Rep. Mike Rogers pushed for FBI chief

A group representing more than 12,000 FBI agents is urging President Obama to nominate Rep. Mike Rogers (R-Mich.) as the bureau's next director.

The FBI Agents Association said Rogers — a former FBI agent and chairman of the House Intelligence Committee — would be the perfect candidate to replace Director Robert Mueller when his term expires in September.

"Chairman Rogers exemplifies the principles that should be possessed by the next FBI director,” said the group's president, Konrad Motyka.

“His unique and diverse experience as a veteran, FBI agent and member of Congress will allow him to effectively lead the men and women of the Bureau as they continue their work to protect our country from criminal and terrorist threats.”
 

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Rogers, who left the FBI in 1995, didn’t immediately rule out the possibility of accepting a nomination to head the Bureau, saying only that he was “honored” to be put forward as a desired candidate to replace Mueller.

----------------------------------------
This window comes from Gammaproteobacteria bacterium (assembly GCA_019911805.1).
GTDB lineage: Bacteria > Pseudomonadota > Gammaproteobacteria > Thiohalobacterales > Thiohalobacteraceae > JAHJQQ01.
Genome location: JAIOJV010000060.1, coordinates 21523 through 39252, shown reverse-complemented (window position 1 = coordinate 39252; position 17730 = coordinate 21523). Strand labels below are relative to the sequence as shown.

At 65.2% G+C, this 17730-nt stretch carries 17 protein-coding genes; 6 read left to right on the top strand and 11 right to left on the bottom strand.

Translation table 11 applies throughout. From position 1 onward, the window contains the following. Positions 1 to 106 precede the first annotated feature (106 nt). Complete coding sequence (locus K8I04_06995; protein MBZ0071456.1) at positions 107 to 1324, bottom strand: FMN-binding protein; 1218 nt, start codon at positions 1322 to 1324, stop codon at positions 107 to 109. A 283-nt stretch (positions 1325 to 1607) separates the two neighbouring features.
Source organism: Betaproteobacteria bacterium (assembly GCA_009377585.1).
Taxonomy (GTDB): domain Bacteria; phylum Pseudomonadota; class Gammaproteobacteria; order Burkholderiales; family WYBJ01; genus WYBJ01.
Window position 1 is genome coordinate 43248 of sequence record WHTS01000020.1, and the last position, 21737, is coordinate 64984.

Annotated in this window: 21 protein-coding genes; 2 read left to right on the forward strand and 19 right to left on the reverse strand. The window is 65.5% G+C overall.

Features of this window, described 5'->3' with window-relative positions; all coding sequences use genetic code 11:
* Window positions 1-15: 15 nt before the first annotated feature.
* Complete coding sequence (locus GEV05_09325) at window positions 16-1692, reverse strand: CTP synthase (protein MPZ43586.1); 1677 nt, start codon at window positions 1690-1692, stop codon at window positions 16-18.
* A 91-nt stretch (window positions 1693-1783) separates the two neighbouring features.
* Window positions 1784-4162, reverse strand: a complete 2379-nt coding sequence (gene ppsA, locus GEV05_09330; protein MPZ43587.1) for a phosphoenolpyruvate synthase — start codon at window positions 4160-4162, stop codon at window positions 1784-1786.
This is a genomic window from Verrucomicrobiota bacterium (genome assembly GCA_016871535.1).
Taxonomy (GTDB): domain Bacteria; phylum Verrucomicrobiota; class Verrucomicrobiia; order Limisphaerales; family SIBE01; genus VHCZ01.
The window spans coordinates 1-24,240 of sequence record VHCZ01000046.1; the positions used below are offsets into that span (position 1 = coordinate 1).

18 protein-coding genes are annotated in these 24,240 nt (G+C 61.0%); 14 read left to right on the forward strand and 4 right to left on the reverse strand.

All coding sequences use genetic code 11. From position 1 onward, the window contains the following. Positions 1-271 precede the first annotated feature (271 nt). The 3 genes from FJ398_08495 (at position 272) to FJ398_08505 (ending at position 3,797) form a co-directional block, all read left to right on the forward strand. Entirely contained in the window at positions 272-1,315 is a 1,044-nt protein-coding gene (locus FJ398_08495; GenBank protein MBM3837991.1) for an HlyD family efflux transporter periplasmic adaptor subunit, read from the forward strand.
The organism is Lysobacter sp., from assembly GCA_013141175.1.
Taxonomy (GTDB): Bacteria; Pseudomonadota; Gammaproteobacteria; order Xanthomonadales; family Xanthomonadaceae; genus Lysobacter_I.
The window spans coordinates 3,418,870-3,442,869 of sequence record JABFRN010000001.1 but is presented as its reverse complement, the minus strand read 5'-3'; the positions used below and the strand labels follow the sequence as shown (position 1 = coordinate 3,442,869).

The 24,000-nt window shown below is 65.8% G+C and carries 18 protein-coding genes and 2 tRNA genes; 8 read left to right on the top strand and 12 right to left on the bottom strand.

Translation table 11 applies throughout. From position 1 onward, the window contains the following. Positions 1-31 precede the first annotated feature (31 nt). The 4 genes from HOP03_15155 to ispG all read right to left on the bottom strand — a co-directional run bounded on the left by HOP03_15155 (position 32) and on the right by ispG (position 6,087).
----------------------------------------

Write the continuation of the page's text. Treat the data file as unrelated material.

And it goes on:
“I am honored to have the confidence of the men and women of the FBI's special agent community, and am humbled by their endorsement of me to lead the Bureau,” said Rogers in a statement to The Hill. 

“The next generation of FBI leadership must recognize how essential special agents are to the Bureau's core mission. In whatever capacity I serve the public, my focus will always be to ensure we are in the best position possible to keep America safe.”

Rogers is considering launching a Senate bid in 2014.

At Obama’s request, the Senate in 2011 voted to extend Mueller’s 10-year term as the head of the FBI two additional years because lawmakers were concerned that the bureau have stable leadership while the Pentagon and the CIA took on new leaders.


Mueller’s extended term will expire in less than four months. Some Senate Republicans have told The Hill that they will use his departure to press the new FBI director and the Obama administration on when, and whether, American terrorism suspects should be read their Miranda rights after being taken into custody.

The issue came to a head most recently when the surviving Boston bombing suspect was read his rights after only 16 hours of interrogation. Rogers has criticized the Justice Department (DOJ) and asked for answers about why the decision was made to read the suspect his rights so soon.

Attorney General Eric Holder does not appear to have signed off on the decision, which was executed by a federal magistrate after the DOJ had officially filed charges against the suspect.

— This story was updated at 4:30 p.m. and 5:39 p.m and 7 a.m.

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